So to those of you who use R8 - ER collets, how do you torque them down?
I can always just use the old TAF torque spec, but how would I do it properly?
Chasing tenths is hard...
Rigo fix collets are by far the best, they come with a torque spec sheet. Different torque for different size collets. They have a crows foot style wrench and a very expensive torque wrench made for it. Just FYI.
I have a Centroid CNC mill and thread milling is built into the conversational programing.
I also have made a single point thread mill by milling a 3/8 inch flat on a 4 inch long piece of 3/4 inch diameter drill rod. Milled a triangular pocket into the flat the same shape and depth as the 60 degree carbide inserts that came with some Enco lathe bits. The tip of the insert sticks out about 1/8 inch. Brazed the insert into the pocket. When it breaks off or wears down, I'll just heat it, rotate it 60 degrees and braze it back on. I single point 6 TPI male and female threads on two inch shafts and pulleys with it. Again, the Centroid system includes single point thread milling with multiple passes.
It took about 15 minutes to grind down the 5/8 inch tap and probably 45 minutes to make the single point one.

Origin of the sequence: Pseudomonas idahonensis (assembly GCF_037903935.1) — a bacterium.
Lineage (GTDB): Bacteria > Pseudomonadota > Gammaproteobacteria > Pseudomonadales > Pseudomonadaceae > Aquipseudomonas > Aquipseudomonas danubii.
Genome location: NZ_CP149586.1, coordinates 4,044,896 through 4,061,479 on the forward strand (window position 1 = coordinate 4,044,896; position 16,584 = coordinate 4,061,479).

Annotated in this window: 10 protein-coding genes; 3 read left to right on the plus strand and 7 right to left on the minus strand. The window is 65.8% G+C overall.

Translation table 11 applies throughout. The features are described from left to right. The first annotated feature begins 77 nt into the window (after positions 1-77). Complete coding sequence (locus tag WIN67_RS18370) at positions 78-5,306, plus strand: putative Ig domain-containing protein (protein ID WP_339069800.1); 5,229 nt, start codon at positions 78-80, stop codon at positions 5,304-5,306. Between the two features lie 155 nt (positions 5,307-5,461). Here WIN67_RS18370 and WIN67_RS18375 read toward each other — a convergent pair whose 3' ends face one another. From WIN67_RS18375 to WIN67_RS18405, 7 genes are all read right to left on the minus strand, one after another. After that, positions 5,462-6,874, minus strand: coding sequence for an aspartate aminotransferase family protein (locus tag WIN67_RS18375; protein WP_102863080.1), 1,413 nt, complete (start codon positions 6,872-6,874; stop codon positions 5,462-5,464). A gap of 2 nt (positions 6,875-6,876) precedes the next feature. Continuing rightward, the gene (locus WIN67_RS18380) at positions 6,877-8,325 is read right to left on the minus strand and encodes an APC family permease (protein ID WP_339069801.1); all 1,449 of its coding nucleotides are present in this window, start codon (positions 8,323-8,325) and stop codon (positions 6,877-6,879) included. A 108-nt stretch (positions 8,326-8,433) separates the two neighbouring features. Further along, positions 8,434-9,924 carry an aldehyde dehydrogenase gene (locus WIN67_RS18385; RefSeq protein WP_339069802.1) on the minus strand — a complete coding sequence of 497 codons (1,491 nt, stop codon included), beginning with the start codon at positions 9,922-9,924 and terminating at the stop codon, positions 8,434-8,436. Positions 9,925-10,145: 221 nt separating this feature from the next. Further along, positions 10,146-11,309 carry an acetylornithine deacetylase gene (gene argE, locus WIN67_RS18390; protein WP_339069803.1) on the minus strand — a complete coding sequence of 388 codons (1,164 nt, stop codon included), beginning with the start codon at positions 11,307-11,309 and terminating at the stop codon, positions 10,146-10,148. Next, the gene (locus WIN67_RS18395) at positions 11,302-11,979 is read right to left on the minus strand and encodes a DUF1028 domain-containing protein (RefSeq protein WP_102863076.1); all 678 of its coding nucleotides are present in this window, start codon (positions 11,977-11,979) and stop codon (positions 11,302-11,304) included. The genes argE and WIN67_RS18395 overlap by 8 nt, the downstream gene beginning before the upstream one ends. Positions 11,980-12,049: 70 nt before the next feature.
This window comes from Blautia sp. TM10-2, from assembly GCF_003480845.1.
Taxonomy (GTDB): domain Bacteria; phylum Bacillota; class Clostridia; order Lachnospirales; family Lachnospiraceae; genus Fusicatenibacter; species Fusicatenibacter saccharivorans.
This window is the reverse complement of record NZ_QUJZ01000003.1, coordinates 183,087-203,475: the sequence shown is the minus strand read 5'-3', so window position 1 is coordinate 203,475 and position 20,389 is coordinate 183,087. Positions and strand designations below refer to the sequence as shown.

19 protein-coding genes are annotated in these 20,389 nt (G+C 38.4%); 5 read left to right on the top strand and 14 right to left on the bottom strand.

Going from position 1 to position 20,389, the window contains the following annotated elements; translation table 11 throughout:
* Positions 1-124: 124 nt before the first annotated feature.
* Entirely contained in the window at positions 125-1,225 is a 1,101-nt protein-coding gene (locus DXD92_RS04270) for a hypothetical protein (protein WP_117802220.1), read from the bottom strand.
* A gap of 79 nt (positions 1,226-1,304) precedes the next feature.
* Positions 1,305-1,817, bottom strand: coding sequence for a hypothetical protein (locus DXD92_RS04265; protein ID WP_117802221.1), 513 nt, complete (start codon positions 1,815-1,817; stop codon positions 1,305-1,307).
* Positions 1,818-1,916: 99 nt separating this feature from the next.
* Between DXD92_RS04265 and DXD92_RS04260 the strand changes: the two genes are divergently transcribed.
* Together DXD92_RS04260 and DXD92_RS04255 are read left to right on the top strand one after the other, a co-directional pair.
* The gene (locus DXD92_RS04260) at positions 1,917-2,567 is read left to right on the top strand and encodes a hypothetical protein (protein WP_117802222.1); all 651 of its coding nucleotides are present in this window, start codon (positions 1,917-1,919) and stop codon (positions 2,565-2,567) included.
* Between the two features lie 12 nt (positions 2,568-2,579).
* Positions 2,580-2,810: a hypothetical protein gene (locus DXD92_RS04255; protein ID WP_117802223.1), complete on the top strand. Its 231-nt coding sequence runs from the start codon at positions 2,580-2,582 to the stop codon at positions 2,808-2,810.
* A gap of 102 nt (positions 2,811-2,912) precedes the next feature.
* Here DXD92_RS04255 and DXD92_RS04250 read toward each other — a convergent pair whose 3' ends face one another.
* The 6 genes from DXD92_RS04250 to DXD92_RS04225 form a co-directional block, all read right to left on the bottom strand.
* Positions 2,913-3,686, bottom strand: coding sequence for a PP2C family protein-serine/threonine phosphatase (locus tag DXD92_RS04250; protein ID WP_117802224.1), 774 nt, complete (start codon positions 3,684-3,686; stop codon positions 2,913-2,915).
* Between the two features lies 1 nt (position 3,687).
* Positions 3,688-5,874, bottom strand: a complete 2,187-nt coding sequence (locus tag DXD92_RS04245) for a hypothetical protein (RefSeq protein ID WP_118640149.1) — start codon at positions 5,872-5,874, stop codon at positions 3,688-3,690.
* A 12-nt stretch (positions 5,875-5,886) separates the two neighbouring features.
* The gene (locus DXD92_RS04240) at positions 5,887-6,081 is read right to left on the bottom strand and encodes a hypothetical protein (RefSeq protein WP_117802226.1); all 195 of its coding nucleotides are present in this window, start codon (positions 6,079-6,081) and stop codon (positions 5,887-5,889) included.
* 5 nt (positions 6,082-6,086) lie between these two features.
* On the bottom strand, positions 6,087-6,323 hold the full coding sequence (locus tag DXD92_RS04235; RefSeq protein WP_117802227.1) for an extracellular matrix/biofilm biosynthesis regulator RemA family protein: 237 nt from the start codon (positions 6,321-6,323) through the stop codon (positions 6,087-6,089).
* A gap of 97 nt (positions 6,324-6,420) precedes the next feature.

With my 704, I just hold the spindle in place, and tighten with the spanner wrench. Seriously, you don't need a huge amount of torque if you are using stuff that is within the correct dimensional range.
With the bridgeport, I just stick it in back, and torque away...
That said, since I mostly am doing small cutter stuff, I've been using DA300 collets - Just stick the holders in a high quality/low TIR 1/2" R8 holder, and go for it... Main reason for that is that I can get a LOT closer to the workholding while still keeping a lot of tool shank in the collet.
Well, I got the bearing nut and a wrench for my ER40 chuck from Maritool. I like it, it definitely feels like I can torque it down better.
I also finished my spindle lock project. I am sharing a few pics of the complete work, but I admit, there's not a lot to see. I basically copied the idea from Fignoogle's product. I made mine from 1" steel plate though, (just because I had some lying around) and I think mine might be just a little bit stronger...
Overkill is my specialty
I have a nice knob on order, it should arrive within the week, but even without it, the spindle lock functions fine.
Right now I'm trying to decide if it's ok to tighten my ER40 chuck with the spindle lock, or if I should clamp it in a vice. I think the spindle bearings can easily take the strain, and I know my lock can. So I think tightening in the spindle should be just fine... Opinions?
Chasing tenths is hard...